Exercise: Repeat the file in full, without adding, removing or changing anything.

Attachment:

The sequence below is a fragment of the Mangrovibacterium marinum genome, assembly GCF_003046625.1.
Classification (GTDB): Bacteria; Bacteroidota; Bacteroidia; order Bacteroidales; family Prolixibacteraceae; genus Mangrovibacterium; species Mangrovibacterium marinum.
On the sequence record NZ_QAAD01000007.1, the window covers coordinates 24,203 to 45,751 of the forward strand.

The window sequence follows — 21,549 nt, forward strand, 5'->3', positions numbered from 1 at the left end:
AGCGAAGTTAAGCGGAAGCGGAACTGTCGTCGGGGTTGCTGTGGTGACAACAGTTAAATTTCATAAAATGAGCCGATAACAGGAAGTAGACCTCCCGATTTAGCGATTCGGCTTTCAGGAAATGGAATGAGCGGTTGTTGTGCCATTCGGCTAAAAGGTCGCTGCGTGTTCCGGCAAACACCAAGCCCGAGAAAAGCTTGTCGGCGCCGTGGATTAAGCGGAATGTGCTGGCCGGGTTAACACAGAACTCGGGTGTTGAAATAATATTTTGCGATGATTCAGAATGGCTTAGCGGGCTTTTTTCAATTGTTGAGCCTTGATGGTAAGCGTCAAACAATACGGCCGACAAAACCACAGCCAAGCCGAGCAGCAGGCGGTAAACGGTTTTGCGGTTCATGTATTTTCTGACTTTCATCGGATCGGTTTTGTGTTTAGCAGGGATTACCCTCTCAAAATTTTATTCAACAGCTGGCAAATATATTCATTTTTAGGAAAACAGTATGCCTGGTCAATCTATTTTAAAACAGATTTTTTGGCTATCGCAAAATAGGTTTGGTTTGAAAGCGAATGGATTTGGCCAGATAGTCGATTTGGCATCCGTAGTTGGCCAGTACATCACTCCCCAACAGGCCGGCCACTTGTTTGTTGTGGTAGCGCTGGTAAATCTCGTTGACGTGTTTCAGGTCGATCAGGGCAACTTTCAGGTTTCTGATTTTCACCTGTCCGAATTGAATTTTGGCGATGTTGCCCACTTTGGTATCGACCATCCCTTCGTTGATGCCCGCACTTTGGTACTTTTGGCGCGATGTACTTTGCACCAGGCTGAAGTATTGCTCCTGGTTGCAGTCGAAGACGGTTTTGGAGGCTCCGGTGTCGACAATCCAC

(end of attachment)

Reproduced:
The sequence below is a fragment of the Mangrovibacterium marinum genome, assembly GCF_003046625.1.
Classification (GTDB): Bacteria; Bacteroidota; Bacteroidia; order Bacteroidales; family Prolixibacteraceae; genus Mangrovibacterium; species Mangrovibacterium marinum.
On the sequence record NZ_QAAD01000007.1, the window covers coordinates 24,203 to 45,751 of the forward strand.

The window sequence follows — 21,549 nt, forward strand, 5'->3', positions numbered from 1 at the left end:
AGCGAAGTTAAGCGGAAGCGGAACTGTCGTCGGGGTTGCTGTGGTGACAACAGTTAAATTTCATAAAATGAGCCGATAACAGGAAGTAGACCTCCCGATTTAGCGATTCGGCTTTCAGGAAATGGAATGAGCGGTTGTTGTGCCATTCGGCTAAAAGGTCGCTGCGTGTTCCGGCAAACACCAAGCCCGAGAAAAGCTTGTCGGCGCCGTGGATTAAGCGGAATGTGCTGGCCGGGTTAACACAGAACTCGGGTGTTGAAATAATATTTTGCGATGATTCAGAATGGCTTAGCGGGCTTTTTTCAATTGTTGAGCCTTGATGGTAAGCGTCAAACAATACGGCCGACAAAACCACAGCCAAGCCGAGCAGCAGGCGGTAAACGGTTTTGCGGTTCATGTATTTTCTGACTTTCATCGGATCGGTTTTGTGTTTAGCAGGGATTACCCTCTCAAAATTTTATTCAACAGCTGGCAAATATATTCATTTTTAGGAAAACAGTATGCCTGGTCAATCTATTTTAAAACAGATTTTTTGGCTATCGCAAAATAGGTTTGGTTTGAAAGCGAATGGATTTGGCCAGATAGTCGATTTGGCATCCGTAGTTGGCCAGTACATCACTCCCCAACAGGCCGGCCACTTGTTTGTTGTGGTAGCGCTGGTAAATCTCGTTGACGTGTTTCAGGTCGATCAGGGCAACTTTCAGGTTTCTGATTTTCACCTGTCCGAATTGAATTTTGGCGATGTTGCCCACTTTGGTATCGACCATCCCTTCGTTGATGCCCGCACTTTGGTACTTTTGGCGCGATGTACTTTGCACCAGGCTGAAGTATTGCTCCTGGTTGCAGTCGAAGACGGTTTTGGAGGCTCCGGTGTCGACAATCCAC